This week provided a clear picture of what is moving the U.S. equity market. Economic news was almost universally bad. Most distressing to many analysts was the worsening unemployment claims reading. Improvement in the employment picture has been the touchstone of the economic recovery argument. Greece might leave or be forced out of the Eurozone. Europe is sinking further into recession. And China is clearly slowing.
Notwithstanding the growing list of negatives, the S&P 500 improved by 1.3% for the week, with a 3.2% advance coming in the week’s second half. All it took was an unconfirmed rumor that the world’s central banks were planning coordinated action to provide further liquidity following this Sunday’s Greek election. Never before has the fate of stocks so depended upon government support.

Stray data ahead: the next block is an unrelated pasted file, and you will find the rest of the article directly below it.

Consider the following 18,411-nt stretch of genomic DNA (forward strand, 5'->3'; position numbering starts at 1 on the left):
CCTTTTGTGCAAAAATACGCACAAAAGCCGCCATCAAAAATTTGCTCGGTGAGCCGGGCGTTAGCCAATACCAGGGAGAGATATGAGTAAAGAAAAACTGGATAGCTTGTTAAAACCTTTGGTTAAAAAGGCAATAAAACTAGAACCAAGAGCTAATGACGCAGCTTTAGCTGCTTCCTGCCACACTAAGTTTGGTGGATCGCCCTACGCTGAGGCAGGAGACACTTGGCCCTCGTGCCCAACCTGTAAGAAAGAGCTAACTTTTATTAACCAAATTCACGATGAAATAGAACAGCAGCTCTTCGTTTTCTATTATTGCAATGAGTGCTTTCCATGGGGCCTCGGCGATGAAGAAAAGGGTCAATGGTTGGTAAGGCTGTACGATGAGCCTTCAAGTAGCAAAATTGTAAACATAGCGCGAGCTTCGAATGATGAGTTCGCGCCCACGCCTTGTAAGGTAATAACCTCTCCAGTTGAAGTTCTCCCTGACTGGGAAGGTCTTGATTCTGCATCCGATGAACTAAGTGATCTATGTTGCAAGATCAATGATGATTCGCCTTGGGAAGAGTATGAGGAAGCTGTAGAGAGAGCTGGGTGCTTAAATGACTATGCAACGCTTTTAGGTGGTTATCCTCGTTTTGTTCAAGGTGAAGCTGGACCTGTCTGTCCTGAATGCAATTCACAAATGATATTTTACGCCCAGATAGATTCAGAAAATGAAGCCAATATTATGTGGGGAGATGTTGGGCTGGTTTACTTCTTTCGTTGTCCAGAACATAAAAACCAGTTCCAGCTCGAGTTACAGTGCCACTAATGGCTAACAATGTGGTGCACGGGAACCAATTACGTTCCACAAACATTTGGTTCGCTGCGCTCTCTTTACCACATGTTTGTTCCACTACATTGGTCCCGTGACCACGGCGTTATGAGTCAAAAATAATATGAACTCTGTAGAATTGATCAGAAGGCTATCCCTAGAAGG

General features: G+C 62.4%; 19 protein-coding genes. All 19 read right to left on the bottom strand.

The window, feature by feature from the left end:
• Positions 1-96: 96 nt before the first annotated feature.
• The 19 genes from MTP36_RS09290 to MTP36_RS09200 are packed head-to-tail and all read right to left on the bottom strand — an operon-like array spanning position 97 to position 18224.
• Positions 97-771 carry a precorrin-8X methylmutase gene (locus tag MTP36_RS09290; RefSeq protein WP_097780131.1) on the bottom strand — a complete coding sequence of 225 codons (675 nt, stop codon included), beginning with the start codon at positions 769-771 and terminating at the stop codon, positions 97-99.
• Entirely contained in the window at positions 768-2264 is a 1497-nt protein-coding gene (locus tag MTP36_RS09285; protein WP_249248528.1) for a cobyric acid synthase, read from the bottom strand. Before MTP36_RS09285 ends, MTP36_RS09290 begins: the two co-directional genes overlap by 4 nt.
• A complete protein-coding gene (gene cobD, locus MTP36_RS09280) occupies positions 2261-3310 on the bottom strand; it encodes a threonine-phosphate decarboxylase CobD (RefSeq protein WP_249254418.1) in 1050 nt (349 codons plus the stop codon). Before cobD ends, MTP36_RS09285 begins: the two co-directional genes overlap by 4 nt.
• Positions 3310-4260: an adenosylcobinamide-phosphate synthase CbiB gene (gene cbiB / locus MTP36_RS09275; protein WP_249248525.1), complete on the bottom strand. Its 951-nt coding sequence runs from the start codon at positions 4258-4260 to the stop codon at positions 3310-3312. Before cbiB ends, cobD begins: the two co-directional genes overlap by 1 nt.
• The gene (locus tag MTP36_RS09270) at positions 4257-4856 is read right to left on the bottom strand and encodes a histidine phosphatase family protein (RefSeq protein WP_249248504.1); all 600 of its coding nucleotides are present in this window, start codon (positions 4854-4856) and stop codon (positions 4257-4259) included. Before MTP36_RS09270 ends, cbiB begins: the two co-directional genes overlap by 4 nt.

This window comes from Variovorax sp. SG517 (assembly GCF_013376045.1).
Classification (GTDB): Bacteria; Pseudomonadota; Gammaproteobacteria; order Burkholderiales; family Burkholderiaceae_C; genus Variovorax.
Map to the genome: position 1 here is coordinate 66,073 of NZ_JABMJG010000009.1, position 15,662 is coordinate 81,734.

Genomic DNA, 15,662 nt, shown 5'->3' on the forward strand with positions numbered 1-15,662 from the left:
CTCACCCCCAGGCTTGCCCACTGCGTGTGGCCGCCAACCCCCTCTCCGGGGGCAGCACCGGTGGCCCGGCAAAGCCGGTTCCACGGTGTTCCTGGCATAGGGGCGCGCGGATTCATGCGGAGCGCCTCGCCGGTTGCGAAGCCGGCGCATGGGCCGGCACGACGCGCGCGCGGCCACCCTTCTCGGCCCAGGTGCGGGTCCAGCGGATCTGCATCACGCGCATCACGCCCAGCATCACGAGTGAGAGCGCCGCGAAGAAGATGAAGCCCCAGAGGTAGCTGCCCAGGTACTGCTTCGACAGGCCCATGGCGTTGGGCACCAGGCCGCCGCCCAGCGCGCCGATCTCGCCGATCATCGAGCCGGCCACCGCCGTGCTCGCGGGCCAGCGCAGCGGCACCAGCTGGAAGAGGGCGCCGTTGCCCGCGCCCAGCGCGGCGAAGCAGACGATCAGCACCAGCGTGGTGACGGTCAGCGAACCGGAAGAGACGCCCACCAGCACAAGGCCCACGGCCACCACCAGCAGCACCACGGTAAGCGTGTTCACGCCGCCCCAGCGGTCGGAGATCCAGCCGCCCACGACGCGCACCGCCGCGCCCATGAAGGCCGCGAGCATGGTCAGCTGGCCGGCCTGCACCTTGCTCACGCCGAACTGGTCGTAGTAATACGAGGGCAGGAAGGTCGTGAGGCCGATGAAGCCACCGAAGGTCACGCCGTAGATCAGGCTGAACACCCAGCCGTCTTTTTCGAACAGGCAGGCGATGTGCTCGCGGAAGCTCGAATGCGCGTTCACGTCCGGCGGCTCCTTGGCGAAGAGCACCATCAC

While liquidity certainly is a problem with some major banks and countries, the bigger question is whether the issue is really solvency. Central bank action might help current liquidity shortfalls, but it is of dubious value if the issue is insolvency.
The stock market has bounced after each major central bank stimulus action, yet the world economy continues to slow. The law of diminishing returns presents itself as logical. And great danger exist that investor confidence in the effectiveness of central bank rescue actions could wane quickly. If that occurs, investors beware!